I went to the internet and found that these objects are banned from national parks, and from any proximity to people. Then I wrote the San Francisco Parks Department, asking them what the rules were for flying drones in city parks in San Francisco. I was told that they had to have a permit, and that permits were not too commonly issued. This was a relief to hear.

So the next time I saw a drone over a coyote (see photos) I approached the controller and told him that it wasn’t appropriate for the wildlife. The droner pulled out an app which he said came with the drone: it showed where droning was not allowed. It did not cover any of the parks in San Francisco. I think the app only lists national parks, because the Presidio was included, but none of the city parks run by RPD had any restrictions. The droner decided he was right, and I was wrong, and I had nothing to prove otherwise.

In the situation depicted in the photos, I hurried into the park, not knowing what was going on except that a coyote was howling. When I arrived, the howls had stopped, but the scene was of a little coyote hovered on a hill with a drone flying above it — the drone was departing as I arrived. There were several onlookers, but they were only concentrating on seeing the coyote howling — wow, pretty exciting, I agree — and they hadn’t noticed if it was the drone that had triggered the howls. I only got there afterwards, so I won’t ever know this. But I do know that if the drone is bothersome to me, both in terms of its noise and as an object hovering over me, I’m pretty sure it would be bothersome, even frightening, to a coyote, whose sense of hearing is so much more acute than mine and who is wary of all intrusions into its personal space, and probably especially by an object it doesn’t understand.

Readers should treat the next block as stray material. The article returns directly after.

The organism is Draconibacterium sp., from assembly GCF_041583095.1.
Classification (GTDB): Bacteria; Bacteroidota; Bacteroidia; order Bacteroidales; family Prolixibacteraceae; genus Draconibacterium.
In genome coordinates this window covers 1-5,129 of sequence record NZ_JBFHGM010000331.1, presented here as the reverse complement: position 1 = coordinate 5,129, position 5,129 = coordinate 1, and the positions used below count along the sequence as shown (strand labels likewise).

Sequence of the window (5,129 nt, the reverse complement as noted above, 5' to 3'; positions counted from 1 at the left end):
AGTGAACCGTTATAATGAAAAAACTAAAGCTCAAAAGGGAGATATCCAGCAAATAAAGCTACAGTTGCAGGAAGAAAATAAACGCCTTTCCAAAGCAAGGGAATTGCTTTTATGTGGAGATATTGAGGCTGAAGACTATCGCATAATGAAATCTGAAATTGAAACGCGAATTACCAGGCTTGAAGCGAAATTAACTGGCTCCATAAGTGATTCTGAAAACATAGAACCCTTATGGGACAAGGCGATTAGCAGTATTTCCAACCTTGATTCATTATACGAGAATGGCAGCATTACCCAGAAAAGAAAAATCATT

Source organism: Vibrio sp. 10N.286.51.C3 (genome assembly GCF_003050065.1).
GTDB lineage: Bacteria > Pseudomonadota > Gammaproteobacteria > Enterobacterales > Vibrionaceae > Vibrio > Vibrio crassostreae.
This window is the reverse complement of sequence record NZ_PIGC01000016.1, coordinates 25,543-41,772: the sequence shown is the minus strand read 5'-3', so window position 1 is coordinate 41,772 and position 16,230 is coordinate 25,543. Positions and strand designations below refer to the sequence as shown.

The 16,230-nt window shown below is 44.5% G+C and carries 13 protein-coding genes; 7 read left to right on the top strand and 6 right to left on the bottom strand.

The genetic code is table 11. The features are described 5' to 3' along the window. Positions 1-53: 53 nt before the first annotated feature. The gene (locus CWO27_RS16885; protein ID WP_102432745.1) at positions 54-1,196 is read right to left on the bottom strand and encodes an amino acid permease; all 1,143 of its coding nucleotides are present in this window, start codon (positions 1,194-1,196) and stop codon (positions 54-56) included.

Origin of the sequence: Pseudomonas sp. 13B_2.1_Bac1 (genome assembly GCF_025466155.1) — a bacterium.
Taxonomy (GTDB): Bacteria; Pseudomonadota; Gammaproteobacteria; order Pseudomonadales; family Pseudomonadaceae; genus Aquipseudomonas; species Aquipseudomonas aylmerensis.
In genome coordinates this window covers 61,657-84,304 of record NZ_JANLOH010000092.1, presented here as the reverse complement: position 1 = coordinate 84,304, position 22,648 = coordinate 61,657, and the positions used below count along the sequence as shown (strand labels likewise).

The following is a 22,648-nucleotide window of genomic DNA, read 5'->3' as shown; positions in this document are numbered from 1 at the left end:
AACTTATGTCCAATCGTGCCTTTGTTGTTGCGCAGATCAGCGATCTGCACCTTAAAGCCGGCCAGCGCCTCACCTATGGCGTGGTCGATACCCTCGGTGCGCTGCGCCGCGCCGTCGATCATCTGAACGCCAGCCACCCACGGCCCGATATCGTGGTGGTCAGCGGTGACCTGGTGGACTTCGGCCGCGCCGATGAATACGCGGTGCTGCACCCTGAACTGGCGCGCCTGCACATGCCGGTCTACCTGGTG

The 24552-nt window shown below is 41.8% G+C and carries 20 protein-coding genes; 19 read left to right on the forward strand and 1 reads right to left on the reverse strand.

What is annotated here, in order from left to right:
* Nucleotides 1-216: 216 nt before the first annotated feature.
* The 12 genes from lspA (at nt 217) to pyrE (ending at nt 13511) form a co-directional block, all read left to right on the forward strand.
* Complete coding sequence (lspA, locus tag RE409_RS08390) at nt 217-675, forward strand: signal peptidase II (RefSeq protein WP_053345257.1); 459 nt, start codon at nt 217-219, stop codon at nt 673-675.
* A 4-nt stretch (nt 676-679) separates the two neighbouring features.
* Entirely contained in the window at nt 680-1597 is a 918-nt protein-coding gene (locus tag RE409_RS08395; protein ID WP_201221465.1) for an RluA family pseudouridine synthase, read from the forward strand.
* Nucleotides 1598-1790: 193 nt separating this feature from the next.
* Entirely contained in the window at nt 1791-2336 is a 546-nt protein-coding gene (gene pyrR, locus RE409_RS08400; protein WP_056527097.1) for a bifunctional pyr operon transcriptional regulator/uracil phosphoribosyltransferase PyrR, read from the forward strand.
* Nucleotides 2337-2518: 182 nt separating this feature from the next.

I’m hoping RPD can make these regulations a little more easily available for everyone.

Daybreak After July 4th